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  • fatasstic
  • She Says

My Body: The Temple of Sensuality

  • IWB Post
  •  July 19, 2014


“Does my sexiness upset you? Does it come as a surprise that I dance like I’ve got diamonds at the meeting of my thighs?” – Maya Angelou

I was reading an article in one women magazine that talked about unapologetic female sexuality in our history. Our goddesses have always been shown embracing their sexuality which played a very important role in portraying them as someone ‘beautiful’ up in that heaven. But what’s happening down here?

Why most of the Indian women lose their sensuality (read sexuality) after they get married or for that matter reach 30? I find 65 years old Hollywood’s Meryl Streep sexier than most of 30 year old Indian women. Oh, did the word ‘sexier’ just hurt your eyes? I am not sorry.

So I am talking about Indian women who lose their sensuality with the course of time. They lose track of the pleasure of being beautiful, looking beautiful. When I asked a random middle class mother about it, she replied – “My happiness is in my children. What else do I want now?” Umm…how about also getting back what you had few years back?

The expression of being a woman with physical cum emotional beauty has no expiry date. You can look ‘sexy’ before and after marriage. And wait, with word sexy I don’t mean a figure of 36-24-36. It can be any random number combination. Mine is ridiculous. Being sexy is being happy of your own body. Are you? If yes, do you express it? Do you make extra efforts making your body look appealing?

I have been longing to visit the Caves of Ellora in Maharashtra, the Khajuraho in Madhya Pradesh & Kamakhya Temple in Assam. These are just few places in India that have ancient erotic art and sculptures. These places have been main attraction for the Archaeologists round the world including Indians.


The Kandariyâ Mahâdeva Temple is the largest and most ornate Hindu temple in the medieval temple group found at Khajuraho. The temple has numerous sculptures depicting the various positions from the ‘Kāmasūtra’ veda. They also display the woman sensuality without filtering. These women statues are standing, lying down on men counterparts performing actions we wouldn’t like to speak of. So it that vulgar? No, this is the very part of Indian heritage. We should be proud of giving this standard human sexual behavior script to the world. But many find it offensive. Many Indians will never want to go for a family visit to such places or permit their children to go there for a trip with their friends. Well, this can be hazardous to their children’s brains. Sarcasm intended.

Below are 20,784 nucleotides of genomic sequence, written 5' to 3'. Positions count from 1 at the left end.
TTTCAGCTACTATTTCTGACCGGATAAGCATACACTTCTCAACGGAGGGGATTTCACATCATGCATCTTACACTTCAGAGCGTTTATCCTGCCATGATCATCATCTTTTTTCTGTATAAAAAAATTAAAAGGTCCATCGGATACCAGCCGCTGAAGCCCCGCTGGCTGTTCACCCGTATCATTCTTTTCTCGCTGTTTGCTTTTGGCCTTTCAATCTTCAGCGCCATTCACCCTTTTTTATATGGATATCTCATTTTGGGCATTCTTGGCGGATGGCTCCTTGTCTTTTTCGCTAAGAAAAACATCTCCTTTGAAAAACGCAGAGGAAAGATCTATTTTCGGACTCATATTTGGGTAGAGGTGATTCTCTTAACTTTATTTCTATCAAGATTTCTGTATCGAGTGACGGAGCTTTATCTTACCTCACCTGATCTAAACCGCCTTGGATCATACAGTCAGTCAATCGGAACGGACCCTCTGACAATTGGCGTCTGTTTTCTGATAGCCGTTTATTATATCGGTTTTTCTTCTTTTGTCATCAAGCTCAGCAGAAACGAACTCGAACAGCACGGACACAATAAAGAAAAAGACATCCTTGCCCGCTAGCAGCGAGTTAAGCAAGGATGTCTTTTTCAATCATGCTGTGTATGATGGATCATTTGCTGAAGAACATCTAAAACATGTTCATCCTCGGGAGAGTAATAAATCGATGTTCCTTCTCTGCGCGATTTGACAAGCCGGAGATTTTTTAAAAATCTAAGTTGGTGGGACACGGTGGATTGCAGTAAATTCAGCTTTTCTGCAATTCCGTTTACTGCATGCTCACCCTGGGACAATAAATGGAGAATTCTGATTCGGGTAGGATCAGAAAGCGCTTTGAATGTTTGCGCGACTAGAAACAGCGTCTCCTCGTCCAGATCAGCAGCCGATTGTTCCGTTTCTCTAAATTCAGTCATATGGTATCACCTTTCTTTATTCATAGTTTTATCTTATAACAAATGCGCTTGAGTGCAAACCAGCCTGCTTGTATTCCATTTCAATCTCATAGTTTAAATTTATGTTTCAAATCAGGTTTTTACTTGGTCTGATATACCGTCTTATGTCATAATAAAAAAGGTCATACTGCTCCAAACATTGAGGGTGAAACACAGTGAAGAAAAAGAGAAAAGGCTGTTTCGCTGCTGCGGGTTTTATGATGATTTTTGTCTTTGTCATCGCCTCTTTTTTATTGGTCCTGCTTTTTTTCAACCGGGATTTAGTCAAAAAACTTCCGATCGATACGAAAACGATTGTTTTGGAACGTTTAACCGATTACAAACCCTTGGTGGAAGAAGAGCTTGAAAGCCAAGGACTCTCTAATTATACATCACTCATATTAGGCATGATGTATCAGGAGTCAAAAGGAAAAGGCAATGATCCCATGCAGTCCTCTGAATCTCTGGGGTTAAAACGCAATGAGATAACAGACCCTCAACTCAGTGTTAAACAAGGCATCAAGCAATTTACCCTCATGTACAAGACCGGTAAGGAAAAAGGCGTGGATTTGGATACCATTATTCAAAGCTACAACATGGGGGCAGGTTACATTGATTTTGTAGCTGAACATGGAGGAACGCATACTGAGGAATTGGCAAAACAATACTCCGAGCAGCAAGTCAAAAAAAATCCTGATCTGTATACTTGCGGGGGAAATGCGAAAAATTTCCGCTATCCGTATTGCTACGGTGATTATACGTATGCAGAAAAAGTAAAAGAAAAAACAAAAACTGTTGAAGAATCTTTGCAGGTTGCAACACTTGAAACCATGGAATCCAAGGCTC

“Oh, look at that stone carving of woman on the temple wall. This looks ridiculous. How can anyone even think of making it up there?” said many Indian parents. They call it ‘culture’”.

Let me tell you something more provocative on this topic. Ever heard of ‘Goddess’ Lajja Gauri? She is one of the most historical symbols of sexual fecundity. She has a lotus as head but her legs are wide spread showing off her vagina. No, she is not shown as a woman giving birth but she depicts a posture of sexual invitation since she is associated with fertility. Btw, for a girl it’s a bad manner to sit with legs wide open (like boys).  Are YOU a good girl?


Wearing a deep cut blouse is not liked by most of the mothers, while on the other hand they ask their daughters to wear it because it looks stunning during weddings. Is this their deep down desire? Why can’t our women be radiant and ooze oomph after 20 years of their marriage? Let’s not stop them. Men, please don’t comment on how a 50 year old is looking in red.


Many women experience low sex drive or pleasure because of emotional or mental blockages. If you are in India, add social blockages to it. Because being appealing or a woman who is sexually charged can give wrong intentions to men. She can intimidate men in our country. The men (no matter married or not) get a feeling of what they are losing on. Hence, the rage to get this woman appears. Hence, the rape happens. Hence, our parents ask us to wear covered clothes and be home before its dark. Hence, the end of discussion.

Anyway, the ‘secret female power’ is not new, it is so old, and we have forgotten it. It is time to wake up! Our Indian history has worthy instances of all this. Get inspired. Meanwhile I need to ask my parents if I can go with my friends or are they taking me for the Khajuraho trip already.

By Lavanya Bahuguna,

The Blogger

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